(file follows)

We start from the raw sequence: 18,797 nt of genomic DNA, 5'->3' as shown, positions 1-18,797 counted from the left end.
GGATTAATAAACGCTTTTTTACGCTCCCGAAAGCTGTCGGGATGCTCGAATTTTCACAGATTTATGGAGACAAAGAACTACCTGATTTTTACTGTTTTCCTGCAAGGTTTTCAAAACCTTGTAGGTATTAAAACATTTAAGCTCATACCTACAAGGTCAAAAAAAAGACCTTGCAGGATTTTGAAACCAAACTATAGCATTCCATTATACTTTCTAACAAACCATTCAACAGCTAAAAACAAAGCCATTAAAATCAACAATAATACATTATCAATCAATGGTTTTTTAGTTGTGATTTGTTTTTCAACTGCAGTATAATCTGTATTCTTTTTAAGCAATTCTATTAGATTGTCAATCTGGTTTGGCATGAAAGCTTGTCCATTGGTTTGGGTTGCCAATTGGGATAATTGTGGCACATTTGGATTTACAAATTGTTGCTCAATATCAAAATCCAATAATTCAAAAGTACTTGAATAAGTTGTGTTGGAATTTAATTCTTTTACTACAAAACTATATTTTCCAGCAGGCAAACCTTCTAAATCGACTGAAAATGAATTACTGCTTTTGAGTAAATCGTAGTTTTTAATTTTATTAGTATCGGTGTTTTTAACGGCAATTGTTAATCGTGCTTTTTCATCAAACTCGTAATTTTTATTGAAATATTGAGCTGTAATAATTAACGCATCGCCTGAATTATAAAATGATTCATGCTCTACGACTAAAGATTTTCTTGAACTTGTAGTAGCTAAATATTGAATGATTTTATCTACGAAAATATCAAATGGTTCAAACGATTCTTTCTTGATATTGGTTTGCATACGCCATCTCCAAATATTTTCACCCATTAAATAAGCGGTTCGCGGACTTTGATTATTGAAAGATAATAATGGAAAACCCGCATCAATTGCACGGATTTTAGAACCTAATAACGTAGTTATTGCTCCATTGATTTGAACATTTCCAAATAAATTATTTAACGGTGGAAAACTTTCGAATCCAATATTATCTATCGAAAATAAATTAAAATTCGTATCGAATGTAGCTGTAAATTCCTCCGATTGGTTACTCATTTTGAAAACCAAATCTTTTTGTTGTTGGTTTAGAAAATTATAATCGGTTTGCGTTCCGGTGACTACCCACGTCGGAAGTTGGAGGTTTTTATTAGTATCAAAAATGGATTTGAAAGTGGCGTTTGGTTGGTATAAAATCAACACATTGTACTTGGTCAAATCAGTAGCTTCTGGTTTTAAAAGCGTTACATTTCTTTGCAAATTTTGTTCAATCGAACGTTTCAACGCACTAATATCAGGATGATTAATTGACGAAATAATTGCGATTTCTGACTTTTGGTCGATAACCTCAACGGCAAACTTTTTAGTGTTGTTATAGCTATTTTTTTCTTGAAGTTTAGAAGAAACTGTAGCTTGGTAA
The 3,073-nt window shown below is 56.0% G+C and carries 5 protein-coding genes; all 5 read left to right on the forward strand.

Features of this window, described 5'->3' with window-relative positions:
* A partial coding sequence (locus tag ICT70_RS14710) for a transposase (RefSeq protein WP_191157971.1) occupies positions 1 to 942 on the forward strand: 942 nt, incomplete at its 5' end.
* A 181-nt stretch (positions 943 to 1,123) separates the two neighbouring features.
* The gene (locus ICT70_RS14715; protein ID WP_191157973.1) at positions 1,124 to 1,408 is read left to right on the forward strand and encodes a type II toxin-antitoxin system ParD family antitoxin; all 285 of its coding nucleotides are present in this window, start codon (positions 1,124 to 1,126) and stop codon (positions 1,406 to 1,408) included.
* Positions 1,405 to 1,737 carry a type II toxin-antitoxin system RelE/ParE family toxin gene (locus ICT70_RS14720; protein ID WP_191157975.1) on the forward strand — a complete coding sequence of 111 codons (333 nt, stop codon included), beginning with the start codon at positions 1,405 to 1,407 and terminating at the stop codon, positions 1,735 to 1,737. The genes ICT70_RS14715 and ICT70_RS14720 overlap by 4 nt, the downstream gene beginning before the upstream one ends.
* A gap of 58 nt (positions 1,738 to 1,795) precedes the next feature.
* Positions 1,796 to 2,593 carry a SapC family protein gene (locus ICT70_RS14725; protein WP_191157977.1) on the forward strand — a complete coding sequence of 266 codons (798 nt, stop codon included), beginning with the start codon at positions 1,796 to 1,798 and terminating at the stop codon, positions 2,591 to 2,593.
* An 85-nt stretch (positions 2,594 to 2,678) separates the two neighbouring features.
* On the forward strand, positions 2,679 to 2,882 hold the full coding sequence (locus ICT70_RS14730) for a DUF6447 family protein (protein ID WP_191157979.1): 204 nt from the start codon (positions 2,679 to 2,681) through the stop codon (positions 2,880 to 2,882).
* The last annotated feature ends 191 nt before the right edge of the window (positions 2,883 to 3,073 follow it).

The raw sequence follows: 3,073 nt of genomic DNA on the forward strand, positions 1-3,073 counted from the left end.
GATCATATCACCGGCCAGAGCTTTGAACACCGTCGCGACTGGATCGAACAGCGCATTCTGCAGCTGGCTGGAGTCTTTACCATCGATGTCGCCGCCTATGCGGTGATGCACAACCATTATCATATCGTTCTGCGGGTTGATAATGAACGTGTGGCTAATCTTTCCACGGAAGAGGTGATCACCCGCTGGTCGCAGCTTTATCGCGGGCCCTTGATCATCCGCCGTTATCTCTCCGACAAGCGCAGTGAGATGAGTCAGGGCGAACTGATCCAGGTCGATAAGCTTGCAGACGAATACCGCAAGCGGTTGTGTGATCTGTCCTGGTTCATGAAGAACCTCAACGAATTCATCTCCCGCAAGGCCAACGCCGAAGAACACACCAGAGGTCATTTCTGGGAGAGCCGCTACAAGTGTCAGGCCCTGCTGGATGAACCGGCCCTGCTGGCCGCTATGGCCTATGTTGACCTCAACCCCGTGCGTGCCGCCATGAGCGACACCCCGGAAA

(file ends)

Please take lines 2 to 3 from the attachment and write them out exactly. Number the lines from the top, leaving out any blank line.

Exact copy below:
GGATTAATAAACGCTTTTTTACGCTCCCGAAAGCTGTCGGGATGCTCGAATTTTCACAGATTTATGGAGACAAAGAACTACCTGATTTTTACTGTTTTCCTGCAAGGTTTTCAAAACCTTGTAGGTATTAAAACATTTAAGCTCATACCTACAAGGTCAAAAAAAAGACCTTGCAGGATTTTGAAACCAAACTATAGCATTCCATTATACTTTCTAACAAACCATTCAACAGCTAAAAACAAAGCCATTAAAATCAACAATAATACATTATCAATCAATGGTTTTTTAGTTGTGATTTGTTTTTCAACTGCAGTATAATCTGTATTCTTTTTAAGCAATTCTATTAGATTGTCAATCTGGTTTGGCATGAAAGCTTGTCCATTGGTTTGGGTTGCCAATTGGGATAATTGTGGCACATTTGGATTTACAAATTGTTGCTCAATATCAAAATCCAATAATTCAAAAGTACTTGAATAAGTTGTGTTGGAATTTAATTCTTTTACTACAAAACTATATTTTCCAGCAGGCAAACCTTCTAAATCGACTGAAAATGAATTACTGCTTTTGAGTAAATCGTAGTTTTTAATTTTATTAGTATCGGTGTTTTTAACGGCAATTGTTAATCGTGCTTTTTCATCAAACTCGTAATTTTTATTGAAATATTGAGCTGTAATAATTAACGCATCGCCTGAATTATAAAATGATTCATGCTCTACGACTAAAGATTTTCTTGAACTTGTAGTAGCTAAATATTGAATGATTTTATCTACGAAAATATCAAATGGTTCAAACGATTCTTTCTTGATATTGGTTTGCATACGCCATCTCCAAATATTTTCACCCATTAAATAAGCGGTTCGCGGACTTTGATTATTGAAAGATAATAATGGAAAACCCGCATCAATTGCACGGATTTTAGAACCTAATAACGTAGTTATTGCTCCATTGATTTGAACATTTCCAAATAAATTATTTAACGGTGGAAAACTTTCGAATCCAATATTATCTATCGAAAATAAATTAAAATTCGTATCGAATGTAGCTGTAAATTCCTCCGATTGGTTACTCATTTTGAAAACCAAATCTTTTTGTTGTTGGTTTAGAAAATTATAATCGGTTTGCGTTCCGGTGACTACCCACGTCGGAAGTTGGAGGTTTTTATTAGTATCAAAAATGGATTTGAAAGTGGCGTTTGGTTGGTATAAAATCAACACATTGTACTTGGTCAAATCAGTAGCTTCTGGTTTTAAAAGCGTTACATTTCTTTGCAAATTTTGTTCAATCGAACGTTTCAACGCACTAATATCAGGATGATTAATTGACGAAATAATTGCGATTTCTGACTTTTGGTCGATAACCTCAACGGCAAACTTTTTAGTGTTGTTATAGCTATTTTTTTCTTGAAGTTTAGAAGAAACTGTAGCTTGGTAA
The 3,073-nt window shown below is 56.0% G+C and carries 5 protein-coding genes; all 5 read left to right on the forward strand.